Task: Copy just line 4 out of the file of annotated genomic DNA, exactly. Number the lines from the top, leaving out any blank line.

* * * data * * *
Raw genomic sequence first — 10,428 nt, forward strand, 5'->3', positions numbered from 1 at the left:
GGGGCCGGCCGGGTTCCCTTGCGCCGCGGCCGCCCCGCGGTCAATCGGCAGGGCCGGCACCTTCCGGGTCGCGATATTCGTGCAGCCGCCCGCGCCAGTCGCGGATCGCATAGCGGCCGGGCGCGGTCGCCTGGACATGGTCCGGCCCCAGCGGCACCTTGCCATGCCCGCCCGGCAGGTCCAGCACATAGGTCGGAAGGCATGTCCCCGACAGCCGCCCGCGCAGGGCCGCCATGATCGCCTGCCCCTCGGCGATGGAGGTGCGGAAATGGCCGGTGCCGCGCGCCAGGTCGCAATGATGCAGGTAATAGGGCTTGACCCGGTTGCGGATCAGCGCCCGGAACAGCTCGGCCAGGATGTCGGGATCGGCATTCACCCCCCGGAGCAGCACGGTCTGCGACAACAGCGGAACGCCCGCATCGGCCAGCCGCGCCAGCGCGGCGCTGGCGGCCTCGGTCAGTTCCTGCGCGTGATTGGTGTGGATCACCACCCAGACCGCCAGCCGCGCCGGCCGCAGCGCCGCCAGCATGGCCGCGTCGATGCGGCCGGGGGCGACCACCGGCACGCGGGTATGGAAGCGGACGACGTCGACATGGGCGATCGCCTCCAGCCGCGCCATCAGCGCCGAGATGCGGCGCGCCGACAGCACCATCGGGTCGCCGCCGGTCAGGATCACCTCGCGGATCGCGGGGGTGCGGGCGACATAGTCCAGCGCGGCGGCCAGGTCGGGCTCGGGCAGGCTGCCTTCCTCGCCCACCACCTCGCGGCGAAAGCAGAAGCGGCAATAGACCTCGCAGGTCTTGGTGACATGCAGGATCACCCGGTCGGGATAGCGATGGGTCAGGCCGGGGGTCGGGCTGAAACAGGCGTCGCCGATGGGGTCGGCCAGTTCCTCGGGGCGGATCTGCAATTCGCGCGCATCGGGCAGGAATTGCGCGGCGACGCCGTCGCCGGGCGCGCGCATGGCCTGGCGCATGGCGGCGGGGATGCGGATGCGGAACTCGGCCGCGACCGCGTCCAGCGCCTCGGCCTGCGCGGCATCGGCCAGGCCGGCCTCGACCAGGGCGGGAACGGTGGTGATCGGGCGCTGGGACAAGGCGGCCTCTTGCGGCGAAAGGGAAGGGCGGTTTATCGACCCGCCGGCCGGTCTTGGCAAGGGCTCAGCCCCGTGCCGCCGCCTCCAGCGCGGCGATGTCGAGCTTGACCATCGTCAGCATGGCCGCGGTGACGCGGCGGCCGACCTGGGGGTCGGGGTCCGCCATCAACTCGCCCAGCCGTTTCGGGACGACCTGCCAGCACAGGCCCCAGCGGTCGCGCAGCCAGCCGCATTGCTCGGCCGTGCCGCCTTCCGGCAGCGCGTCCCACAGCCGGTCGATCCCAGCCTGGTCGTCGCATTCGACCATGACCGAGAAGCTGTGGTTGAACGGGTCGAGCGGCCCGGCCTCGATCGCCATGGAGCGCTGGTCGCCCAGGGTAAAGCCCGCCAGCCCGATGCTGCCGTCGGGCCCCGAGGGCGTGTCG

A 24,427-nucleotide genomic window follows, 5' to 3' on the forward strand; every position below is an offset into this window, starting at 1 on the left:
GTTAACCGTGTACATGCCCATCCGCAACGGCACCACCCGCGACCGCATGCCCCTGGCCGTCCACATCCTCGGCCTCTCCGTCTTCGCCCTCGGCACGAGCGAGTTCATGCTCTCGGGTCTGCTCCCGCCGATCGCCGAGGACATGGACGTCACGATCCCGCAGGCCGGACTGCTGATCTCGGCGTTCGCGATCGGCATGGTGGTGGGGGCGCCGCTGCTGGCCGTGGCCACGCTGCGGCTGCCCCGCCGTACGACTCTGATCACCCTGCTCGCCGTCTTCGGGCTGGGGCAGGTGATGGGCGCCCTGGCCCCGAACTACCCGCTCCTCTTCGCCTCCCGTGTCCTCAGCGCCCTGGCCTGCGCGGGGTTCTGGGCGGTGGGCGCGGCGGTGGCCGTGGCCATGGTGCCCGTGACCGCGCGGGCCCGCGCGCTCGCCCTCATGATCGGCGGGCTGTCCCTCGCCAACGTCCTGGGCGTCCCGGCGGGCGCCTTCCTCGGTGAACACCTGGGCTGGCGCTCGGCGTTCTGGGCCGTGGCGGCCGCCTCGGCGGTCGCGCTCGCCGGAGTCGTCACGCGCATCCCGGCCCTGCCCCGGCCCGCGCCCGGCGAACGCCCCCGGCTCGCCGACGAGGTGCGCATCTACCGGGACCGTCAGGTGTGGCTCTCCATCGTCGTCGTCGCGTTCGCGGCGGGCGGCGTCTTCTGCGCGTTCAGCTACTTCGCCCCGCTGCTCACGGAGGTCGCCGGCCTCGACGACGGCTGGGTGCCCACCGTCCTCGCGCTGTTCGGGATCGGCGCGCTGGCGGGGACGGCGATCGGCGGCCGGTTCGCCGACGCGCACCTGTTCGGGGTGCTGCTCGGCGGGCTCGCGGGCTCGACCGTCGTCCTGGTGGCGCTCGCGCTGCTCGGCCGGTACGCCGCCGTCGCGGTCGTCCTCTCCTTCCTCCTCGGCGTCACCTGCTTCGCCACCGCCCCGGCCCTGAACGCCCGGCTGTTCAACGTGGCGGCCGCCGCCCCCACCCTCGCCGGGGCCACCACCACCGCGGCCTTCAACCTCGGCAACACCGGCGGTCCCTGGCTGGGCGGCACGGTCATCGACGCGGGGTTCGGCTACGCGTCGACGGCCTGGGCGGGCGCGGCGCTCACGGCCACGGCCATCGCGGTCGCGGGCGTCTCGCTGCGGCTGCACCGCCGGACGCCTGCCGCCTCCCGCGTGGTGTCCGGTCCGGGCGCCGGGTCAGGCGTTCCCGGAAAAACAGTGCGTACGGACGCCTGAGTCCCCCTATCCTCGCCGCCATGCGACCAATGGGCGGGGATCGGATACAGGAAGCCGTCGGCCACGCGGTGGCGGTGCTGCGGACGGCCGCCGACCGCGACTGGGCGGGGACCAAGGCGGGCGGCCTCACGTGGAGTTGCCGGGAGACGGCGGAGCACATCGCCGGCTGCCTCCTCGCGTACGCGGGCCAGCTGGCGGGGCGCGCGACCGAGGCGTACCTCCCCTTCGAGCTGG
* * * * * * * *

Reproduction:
GTTAACCGTGTACATGCCCATCCGCAACGGCACCACCCGCGACCGCATGCCCCTGGCCGTCCACATCCTCGGCCTCTCCGTCTTCGCCCTCGGCACGAGCGAGTTCATGCTCTCGGGTCTGCTCCCGCCGATCGCCGAGGACATGGACGTCACGATCCCGCAGGCCGGACTGCTGATCTCGGCGTTCGCGATCGGCATGGTGGTGGGGGCGCCGCTGCTGGCCGTGGCCACGCTGCGGCTGCCCCGCCGTACGACTCTGATCACCCTGCTCGCCGTCTTCGGGCTGGGGCAGGTGATGGGCGCCCTGGCCCCGAACTACCCGCTCCTCTTCGCCTCCCGTGTCCTCAGCGCCCTGGCCTGCGCGGGGTTCTGGGCGGTGGGCGCGGCGGTGGCCGTGGCCATGGTGCCCGTGACCGCGCGGGCCCGCGCGCTCGCCCTCATGATCGGCGGGCTGTCCCTCGCCAACGTCCTGGGCGTCCCGGCGGGCGCCTTCCTCGGTGAACACCTGGGCTGGCGCTCGGCGTTCTGGGCCGTGGCGGCCGCCTCGGCGGTCGCGCTCGCCGGAGTCGTCACGCGCATCCCGGCCCTGCCCCGGCCCGCGCCCGGCGAACGCCCCCGGCTCGCCGACGAGGTGCGCATCTACCGGGACCGTCAGGTGTGGCTCTCCATCGTCGTCGTCGCGTTCGCGGCGGGCGGCGTCTTCTGCGCGTTCAGCTACTTCGCCCCGCTGCTCACGGAGGTCGCCGGCCTCGACGACGGCTGGGTGCCCACCGTCCTCGCGCTGTTCGGGATCGGCGCGCTGGCGGGGACGGCGATCGGCGGCCGGTTCGCCGACGCGCACCTGTTCGGGGTGCTGCTCGGCGGGCTCGCGGGCTCGACCGTCGTCCTGGTGGCGCTCGCGCTGCTCGGCCGGTACGCCGCCGTCGCGGTCGTCCTCTCCTTCCTCCTCGGCGTCACCTGCTTCGCCACCGCCCCGGCCCTGAACGCCCGGCTGTTCAACGTGGCGGCCGCCGCCCCCACCCTCGCCGGGGCCACCACCACCGCGGCCTTCAACCTCGGCAACACCGGCGGTCCCTGGCTGGGCGGCACGGTCATCGACGCGGGGTTCGGCTACGCGTCGACGGCCTGGGCGGGCGCGGCGCTCACGGCCACGGCCATCGCGGTCGCGGGCGTCTCGCTGCGGCTGCACCGCCGGACGCCTGCCGCCTCCCGCGTGGTGTCCGGTCCGGGCGCCGGGTCAGGCGTTCCCGGAAAAACAGTGCGTACGGACGCCTGAGTCCCCCTATCCTCGCCGCCATGCGACCAATGGGCGGGGATCGGATACAGGAAGCCGTCGGCCACGCGGTGGCGGTGCTGCGGACGGCCGCCGACCGCGACTGGGCGGGGACCAAGGCGGGCGGCCTCACGTGGAGTTGCCGGGAGACGGCGGAGCACATCGCCGGCTGCCTCCTCGCGTACGCGGGCCAGCTGGCGGGGCGCGCGACCGAGGCGTACCTCCCCTTCGAGCTGG